Tuesday, May 17, 2011

Brain Fingerprinting

Brain Fingerprinting is a forensic science technique that uses electroencephalography to determine whether specific information is stored in a subject’s brain. It does this by measuring electrical brainwave responses to words, phrases, or pictures that are presented on a screen.
The technique uses the well known fact that an electrical signal known as P300 is emitted from an individual's brain beginning approximately 300 milliseconds after it is confronted with a stimulus of special significance. The application of this in brain fingerprinting is to detect the P300 as a response to stimuli related to the crime or other investigated situation, e.g., a murder weapon, victim's face, or knowledge of the internal workings of a terrorist cell. The person to be tested wears a special headband with electronic sensors that measure the EEG from several locations on the scalp.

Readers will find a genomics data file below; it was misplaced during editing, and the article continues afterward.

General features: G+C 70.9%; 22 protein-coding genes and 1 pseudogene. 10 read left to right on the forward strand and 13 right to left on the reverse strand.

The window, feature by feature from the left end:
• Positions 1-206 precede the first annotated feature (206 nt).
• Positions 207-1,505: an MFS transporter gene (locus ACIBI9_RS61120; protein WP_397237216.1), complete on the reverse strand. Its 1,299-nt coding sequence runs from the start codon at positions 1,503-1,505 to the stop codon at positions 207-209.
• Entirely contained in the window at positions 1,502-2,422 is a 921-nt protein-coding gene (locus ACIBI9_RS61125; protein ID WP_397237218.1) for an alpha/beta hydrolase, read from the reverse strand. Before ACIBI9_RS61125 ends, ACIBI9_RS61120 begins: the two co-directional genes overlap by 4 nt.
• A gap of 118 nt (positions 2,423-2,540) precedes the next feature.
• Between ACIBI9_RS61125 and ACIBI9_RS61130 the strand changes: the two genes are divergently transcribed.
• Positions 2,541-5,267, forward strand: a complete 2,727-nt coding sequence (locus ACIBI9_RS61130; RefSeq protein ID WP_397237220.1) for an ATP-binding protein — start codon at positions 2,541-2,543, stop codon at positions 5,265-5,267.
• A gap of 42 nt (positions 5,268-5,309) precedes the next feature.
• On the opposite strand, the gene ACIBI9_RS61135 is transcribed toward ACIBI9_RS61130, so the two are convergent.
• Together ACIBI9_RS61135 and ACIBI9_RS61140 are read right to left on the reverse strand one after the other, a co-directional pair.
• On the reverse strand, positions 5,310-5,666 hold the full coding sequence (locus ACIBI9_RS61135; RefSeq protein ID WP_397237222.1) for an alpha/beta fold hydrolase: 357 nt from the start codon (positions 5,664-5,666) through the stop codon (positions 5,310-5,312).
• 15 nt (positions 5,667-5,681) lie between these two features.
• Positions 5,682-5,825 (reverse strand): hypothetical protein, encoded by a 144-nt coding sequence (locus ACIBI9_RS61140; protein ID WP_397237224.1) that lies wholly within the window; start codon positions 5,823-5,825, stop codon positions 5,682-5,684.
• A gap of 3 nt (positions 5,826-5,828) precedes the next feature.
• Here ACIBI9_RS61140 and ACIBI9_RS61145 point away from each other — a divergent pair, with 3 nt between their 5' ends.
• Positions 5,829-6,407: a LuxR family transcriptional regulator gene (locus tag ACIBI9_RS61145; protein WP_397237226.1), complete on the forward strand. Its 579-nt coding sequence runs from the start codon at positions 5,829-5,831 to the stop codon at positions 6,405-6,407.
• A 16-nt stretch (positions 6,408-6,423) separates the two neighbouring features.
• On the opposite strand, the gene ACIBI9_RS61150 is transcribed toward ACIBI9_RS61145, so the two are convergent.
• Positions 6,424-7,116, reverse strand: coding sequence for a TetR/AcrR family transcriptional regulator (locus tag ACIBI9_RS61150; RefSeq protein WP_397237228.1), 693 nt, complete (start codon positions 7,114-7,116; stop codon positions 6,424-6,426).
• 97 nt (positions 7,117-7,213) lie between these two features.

Since brain fingerprinting uses cognitive brain responses and is fundamentally different from the polygraph (lie-detector), which measures emotion-based physiological signals such as heart rate, sweating, and blood pressure.

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